Let me give you a real-world story. I have a Sony Vaio which is even less powerful than your Dell and it is 8 years old. I bought a ZT Systems pre-built I-7 920 which was very fast and I was very happy with it. It was so much faster than my Vaio, there is no real comparison. I put my Sony Vaio and the Sony 19" monitor in the corner to collect dust.

I have a business and I put all of my records that I had on my Vaio on my 920 system and life was good until..... my house was robbed. They stole my 920 system but the thieves were very stupid. They took my 920 but the left my $600 HIPS HP 2475 monitor and took the old 19" Sony monitor (probably because it "looked" cool). Fortunately they also left my backup external drive.

I was able to transfer most of my important records from the Vaio to the external drive and I did a clean install on the Vail which greatly improved its speed. THE 8-YEAR OLD SLOW SONY VAIO saved my butt and did a great job keeping me going while I dealt with all of the insurance issues.

So a year from now when you build your new Ivy Bridge system, you will still be able to use the Dell as a backup computer or you may be able to help a relative by giving it to them. You will be able to get much more than 90 quid's enjoyment out of it (whatever a quid is ha, ha).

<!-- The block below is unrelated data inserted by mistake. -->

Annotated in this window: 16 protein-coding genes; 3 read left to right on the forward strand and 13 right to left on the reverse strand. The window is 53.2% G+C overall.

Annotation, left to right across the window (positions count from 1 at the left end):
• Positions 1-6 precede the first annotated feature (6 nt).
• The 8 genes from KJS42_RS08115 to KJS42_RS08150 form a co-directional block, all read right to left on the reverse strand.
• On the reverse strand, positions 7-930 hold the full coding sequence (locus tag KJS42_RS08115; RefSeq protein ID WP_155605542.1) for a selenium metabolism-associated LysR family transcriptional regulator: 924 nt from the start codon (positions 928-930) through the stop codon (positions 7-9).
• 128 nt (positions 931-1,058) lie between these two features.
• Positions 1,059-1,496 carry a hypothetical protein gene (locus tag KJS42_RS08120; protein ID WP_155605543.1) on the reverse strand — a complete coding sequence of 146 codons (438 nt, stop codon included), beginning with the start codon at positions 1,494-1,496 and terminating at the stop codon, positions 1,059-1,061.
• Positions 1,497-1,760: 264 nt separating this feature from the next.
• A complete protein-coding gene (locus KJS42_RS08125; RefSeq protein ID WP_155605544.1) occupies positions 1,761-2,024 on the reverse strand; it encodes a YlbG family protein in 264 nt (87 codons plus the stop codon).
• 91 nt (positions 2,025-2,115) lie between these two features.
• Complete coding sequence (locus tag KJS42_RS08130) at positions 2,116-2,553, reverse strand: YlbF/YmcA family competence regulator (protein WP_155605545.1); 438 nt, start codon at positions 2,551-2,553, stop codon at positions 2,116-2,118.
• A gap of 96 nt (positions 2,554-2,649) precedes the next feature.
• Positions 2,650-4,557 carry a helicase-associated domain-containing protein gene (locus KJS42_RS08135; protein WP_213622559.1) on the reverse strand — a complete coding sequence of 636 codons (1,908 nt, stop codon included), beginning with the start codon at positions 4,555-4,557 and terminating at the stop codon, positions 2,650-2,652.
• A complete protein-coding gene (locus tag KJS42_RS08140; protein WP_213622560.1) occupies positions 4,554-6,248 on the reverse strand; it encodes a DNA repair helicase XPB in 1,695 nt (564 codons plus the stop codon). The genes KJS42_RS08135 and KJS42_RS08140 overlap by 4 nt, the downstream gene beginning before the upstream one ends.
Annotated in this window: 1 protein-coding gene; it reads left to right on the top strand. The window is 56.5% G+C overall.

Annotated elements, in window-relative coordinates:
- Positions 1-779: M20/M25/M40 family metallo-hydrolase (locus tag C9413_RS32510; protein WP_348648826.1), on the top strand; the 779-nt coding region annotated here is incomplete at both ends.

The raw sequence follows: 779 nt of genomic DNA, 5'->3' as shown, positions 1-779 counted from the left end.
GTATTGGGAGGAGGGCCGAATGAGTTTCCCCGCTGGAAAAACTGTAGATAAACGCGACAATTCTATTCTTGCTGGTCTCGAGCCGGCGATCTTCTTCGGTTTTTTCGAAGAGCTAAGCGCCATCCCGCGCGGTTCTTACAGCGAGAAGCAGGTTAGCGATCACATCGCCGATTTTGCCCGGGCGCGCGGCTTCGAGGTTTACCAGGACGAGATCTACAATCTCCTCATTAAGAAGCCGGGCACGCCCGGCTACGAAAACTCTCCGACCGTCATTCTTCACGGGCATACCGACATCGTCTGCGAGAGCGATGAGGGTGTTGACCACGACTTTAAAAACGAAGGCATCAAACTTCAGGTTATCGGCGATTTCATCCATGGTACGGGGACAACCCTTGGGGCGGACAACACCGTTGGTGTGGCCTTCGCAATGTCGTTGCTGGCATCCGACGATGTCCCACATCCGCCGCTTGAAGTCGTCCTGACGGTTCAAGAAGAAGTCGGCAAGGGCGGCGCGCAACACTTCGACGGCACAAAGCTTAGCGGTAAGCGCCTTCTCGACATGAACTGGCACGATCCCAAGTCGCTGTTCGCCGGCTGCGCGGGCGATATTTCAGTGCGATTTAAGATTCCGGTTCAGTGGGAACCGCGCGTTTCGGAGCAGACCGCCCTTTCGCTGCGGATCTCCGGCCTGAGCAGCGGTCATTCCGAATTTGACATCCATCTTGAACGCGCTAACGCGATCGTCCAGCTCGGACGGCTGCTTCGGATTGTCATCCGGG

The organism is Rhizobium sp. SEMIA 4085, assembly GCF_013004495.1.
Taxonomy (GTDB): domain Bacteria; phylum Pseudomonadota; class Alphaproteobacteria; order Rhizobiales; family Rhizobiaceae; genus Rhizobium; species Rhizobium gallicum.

This is a true story of how a computer that is much slower than yours (it did not even have PCI-E slots) was a real blessing. You are way ahead of my backup computer. The dual-core CPUs are very reliable and I am pretty sure you can game with it if you have a powerful enough GPU.

Novuake is right also, you may not need a new PSU depending on which GPU you choose. You probably have a 430W PSU, Dell uses them a lot, check it and see.
a c 129 K Overclocking
October 24, 2011 7:34:18 PM

flong said:
You know you are right, I didn't even think about this. Dell most often uses CPUs in its builds that will not overclock. Thanks for being sharp enough to point this out. I should have thought about it a little more.

That being said, are you sure that going with a weaker GPU is advisable? I have had nothing but bad experiences with go GTX and ATI GPUs that are the cheaper versions.


The Motherboard is mostly the restricting part.

As for the GPU, I suggested a weaker GPU because of PSU size and its the easier and cheaper part to upgrade later on.
October 24, 2011 7:51:18 PM

The PSU I linked will run the 6870 no problem.
a c 129 K Overclocking
October 24, 2011 8:54:58 PM

FinneousPJ said:
The PSU I linked will run the 6870 no problem.


No it wont, AMD site recommends 500w, and that usually is cutting it close.
October 24, 2011 8:56:14 PM

Novuake said:
The Motherboard is mostly the restricting part.

As for the GPU, I suggested a weaker GPU because of PSU size and its the easier and cheaper part to upgrade later on.


I am changing the motherboard to a Gigabyte GA-G41MT-S2P which I hope I will be able to overclock and im upgrade my PSU anyway and im getting that cooler that was mentioned above.
a c 129 K Overclocking
October 24, 2011 9:01:29 PM

lewisjay1 said: